Proverbs 9:5
Parallel Verses
New International Version
"Come, eat my food and drink the wine I have mixed.

King James Bible
Come, eat of my bread, and drink of the wine which I have mingled.

Darby Bible Translation
Come, eat ye of my bread, and drink of the wine that I have mingled.

World English Bible
"Come, eat some of my bread, Drink some of the wine which I have mixed!

Young's Literal Translation
'Come, eat of my bread, And drink of the wine I have mingled.

Proverbs 9:5 Parallel
Commentary
Clarke's Commentary on the Bible

Come, eat of my bread - Not only receive my instructions, but act according to my directions.

Drink of the wine - I have mingled - Enter into my counsels; be not contented with superficial knowledge on any subject, where any thing deeper may be attained. Go by the streams to the fountain head. Look into the principles on which they were formed; investigate their nature, examine their properties, acquaint thyself with their relations, connections, influences, and various uses. See the skill power, and goodness of God in their creation. And when thou hast learned all within thy reach, know that thou knowest but little of the manifold wisdom of God. Let what thou hast learned humble thee, by showing thee how very little thou dost know. Thou hast drunk of the provided wine; but that wine was mingled with water, for God will hide pride from man. He dwells only on the surface of religious and philosophical learning, who does not perceive and feel that he is yet but a child in knowledge; that he see through a glass darkly; that he perceives men like trees walking; and that there are lengths, breadths, depths, and heights, in the works and ways of God, which it will require an eternity to fathom. Here below the pure wine is mingled with water: but this is God's work. Yet there is enough; do not therefore be contented with a little. To this subject the words of the poet may be well applied: -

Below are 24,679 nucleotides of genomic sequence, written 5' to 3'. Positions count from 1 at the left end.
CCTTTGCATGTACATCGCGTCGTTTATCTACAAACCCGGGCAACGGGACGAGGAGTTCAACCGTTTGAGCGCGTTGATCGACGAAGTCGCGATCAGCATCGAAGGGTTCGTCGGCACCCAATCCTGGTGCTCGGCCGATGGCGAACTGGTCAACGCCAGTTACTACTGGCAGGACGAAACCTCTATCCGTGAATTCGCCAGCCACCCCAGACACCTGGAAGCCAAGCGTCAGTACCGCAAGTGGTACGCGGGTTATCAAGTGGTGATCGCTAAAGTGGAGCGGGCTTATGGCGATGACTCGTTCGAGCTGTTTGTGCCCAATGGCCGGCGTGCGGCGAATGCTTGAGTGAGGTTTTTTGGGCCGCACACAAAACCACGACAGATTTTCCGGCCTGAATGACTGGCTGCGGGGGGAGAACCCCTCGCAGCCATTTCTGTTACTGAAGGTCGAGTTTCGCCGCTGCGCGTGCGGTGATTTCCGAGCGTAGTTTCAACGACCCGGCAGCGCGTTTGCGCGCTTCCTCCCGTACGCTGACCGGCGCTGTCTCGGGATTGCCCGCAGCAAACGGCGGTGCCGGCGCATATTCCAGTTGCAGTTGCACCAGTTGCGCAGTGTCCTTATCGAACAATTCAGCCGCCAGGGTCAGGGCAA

A little learning is a dangerous thing; Drink deep,

or taste not the Pierian spring:

For scanty draughts intoxicate the brain,

But drinking largely sobers us again.

Pope

Among the ancient Jews, Greek, and Romans, wine was rarely drank without being mingled with water; and among ancient writers we find several ordinances for this. Some direct three parts of water to one of wine; some five parts; and Pliny mentions some wines that required twenty waters: but the most common proportions appear to have been three parts of water to two of wine. But probably the יין מסך yayin masach, mingled wine, was wine mingled, not with water, to make it weaker; but with spices and other ingredients to make it stronger. The ingredients were honey, myrrh, mandragora, opium, and such like, which gave it not only an intoxicating but stupifying quality also. Perhaps the mixed wine here may mean wine of the strongest and best quality, that which was good to cheer and refresh the heart of man.